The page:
Few buyers for our produce that is selling at throwaway prices: farmer
Desperation was etched on the face of Yellappa Huded, a farmer of Haravi village in Manvi taluk, on Monday when he said: “Small farmers like me have only two options: either give up agriculture to migrate to cities, or commit suicide.” His paddy was lying on the outskirts of the village unsold even 20 days after the harvest.
“Last year, traders had rushed to the villages and purchased the produce for a good price. This year, nobody is turning up even for buying it at throwaway prices,” he told The Hindu, standing beside his paddy pile.
It is the same story for all the paddy farmers in Manvi and Raichur taluks, whose lands are irrigated by the tail-end of the Tungabhadra Left Bank Canal (TLBC). The paddy grown on about one lakh acres in these two taluks remain unsold. Such paddy heaps, found in almost every village, are covered with plastic sheets to protect them from rain.Some better off
Farmers with big landholdings have been able to store their unsold paddy in private and co-operative godowns, at a rent of Rs. 2 per bag for a month. However, small farmers have to keep their paddy in the open. They keep moving the bags from one place to another once in two days, to avoid decay. They spend the night beside their piles to protect them from thieves.Reasons
The farmers blame the crisis on mismanagement of the Irrigation Department in the distribution of TLBC water. “Since huge tracks of agricultural land are illegally irrigated at the upper part of TLBC, the legitimate and authorised lands in the lower part don’t get sufficient water. It is only after the upper part is completely satisfied, that the remaining water flows to the lower part and the tail-end. Late paddy transplantation and insufficient water not only reduces the quantity of production, but also results in low quality paddy and broken-rice, leading to drastic price drop,” said Shashidhar, a farmer of the village.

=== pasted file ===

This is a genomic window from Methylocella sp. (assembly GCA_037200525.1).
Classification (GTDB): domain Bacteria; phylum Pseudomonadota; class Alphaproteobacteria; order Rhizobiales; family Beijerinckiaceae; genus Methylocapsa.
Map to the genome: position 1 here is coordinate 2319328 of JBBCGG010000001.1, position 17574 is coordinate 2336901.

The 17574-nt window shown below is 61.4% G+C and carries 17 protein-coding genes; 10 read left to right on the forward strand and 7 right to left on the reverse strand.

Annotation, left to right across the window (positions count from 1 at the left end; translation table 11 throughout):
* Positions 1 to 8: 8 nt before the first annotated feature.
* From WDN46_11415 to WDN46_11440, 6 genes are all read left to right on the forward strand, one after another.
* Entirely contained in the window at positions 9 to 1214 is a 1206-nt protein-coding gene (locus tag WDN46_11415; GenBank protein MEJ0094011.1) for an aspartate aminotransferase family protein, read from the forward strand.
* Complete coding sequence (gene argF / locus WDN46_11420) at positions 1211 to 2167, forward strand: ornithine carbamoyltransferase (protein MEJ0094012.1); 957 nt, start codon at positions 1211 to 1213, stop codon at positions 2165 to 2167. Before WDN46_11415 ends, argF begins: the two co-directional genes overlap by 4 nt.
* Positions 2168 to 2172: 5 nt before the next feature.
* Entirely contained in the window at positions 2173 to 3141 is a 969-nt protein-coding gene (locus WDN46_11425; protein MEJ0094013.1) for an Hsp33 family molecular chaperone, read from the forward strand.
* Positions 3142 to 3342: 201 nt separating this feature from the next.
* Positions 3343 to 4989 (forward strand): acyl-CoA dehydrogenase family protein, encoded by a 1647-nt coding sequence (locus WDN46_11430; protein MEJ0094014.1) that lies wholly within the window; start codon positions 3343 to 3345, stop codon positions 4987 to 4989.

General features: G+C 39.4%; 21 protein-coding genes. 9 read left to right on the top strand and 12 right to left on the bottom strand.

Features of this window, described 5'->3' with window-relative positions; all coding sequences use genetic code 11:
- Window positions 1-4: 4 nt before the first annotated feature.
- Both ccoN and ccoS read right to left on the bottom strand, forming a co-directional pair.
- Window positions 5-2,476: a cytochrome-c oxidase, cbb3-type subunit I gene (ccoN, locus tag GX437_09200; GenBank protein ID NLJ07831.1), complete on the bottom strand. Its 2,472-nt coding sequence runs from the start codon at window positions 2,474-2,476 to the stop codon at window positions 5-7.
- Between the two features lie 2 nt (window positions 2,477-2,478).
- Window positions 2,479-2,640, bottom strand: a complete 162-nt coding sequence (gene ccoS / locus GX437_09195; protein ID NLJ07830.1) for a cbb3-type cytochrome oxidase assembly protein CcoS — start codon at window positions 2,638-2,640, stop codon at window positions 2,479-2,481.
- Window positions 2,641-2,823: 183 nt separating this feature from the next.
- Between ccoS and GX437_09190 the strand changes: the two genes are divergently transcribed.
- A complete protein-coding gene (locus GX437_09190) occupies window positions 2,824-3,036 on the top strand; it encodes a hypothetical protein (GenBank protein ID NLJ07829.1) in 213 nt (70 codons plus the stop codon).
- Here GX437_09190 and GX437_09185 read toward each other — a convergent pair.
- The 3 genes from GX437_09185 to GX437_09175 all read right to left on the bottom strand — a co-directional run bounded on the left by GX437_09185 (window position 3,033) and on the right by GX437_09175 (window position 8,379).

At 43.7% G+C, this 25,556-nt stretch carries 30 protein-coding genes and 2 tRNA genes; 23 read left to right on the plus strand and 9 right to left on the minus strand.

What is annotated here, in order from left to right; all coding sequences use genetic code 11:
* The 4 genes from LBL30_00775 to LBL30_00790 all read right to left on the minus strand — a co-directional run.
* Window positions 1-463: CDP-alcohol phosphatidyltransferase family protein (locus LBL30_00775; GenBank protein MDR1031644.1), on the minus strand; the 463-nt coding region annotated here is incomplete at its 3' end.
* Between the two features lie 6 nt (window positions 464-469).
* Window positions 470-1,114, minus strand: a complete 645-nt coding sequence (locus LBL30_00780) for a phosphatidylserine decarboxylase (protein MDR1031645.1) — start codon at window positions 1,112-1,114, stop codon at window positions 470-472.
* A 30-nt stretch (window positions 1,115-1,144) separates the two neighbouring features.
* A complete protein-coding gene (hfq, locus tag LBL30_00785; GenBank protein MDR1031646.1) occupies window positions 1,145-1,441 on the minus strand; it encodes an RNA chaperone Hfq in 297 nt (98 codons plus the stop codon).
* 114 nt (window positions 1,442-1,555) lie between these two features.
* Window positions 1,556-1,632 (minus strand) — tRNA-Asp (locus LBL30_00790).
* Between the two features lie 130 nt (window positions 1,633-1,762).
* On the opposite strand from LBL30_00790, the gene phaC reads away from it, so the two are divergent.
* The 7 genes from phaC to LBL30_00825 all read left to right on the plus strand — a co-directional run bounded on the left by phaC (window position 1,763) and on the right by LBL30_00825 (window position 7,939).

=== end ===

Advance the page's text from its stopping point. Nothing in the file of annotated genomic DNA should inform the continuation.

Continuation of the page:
An acre of land with sufficient water grows up to 40 bags (75 kg each) of paddy. But, this year the quantity has reduced to an average of 22 bags. Similarly, the price for a bag of paddy has dropped from Rs. 1,300 in January and to Rs. 900 in May this year. Reduced quantity and quantity coupled with price drop has worsened the condition.
“The farmers have spent around Rs. 25,000 on each acre. They can only get back half of what has been spent on the crop,” said Mr. Shashidhar. Being a farmer with better landholdings, he is expecting a loss of around Rs. 5 lakh.
Those who have grown paddy on leased land are worse off as they have to give 10 bags of paddy (for each acre) to the landowner as per the lease agreement.
When asked about minimum support price (MSP) fixed by the government, the farmers became furious. “It is almost impossible for the majority of ordinary farmers to sell their produces at procurement centres for MSP as they cannot meet the requirements that the government stipulates,” they said.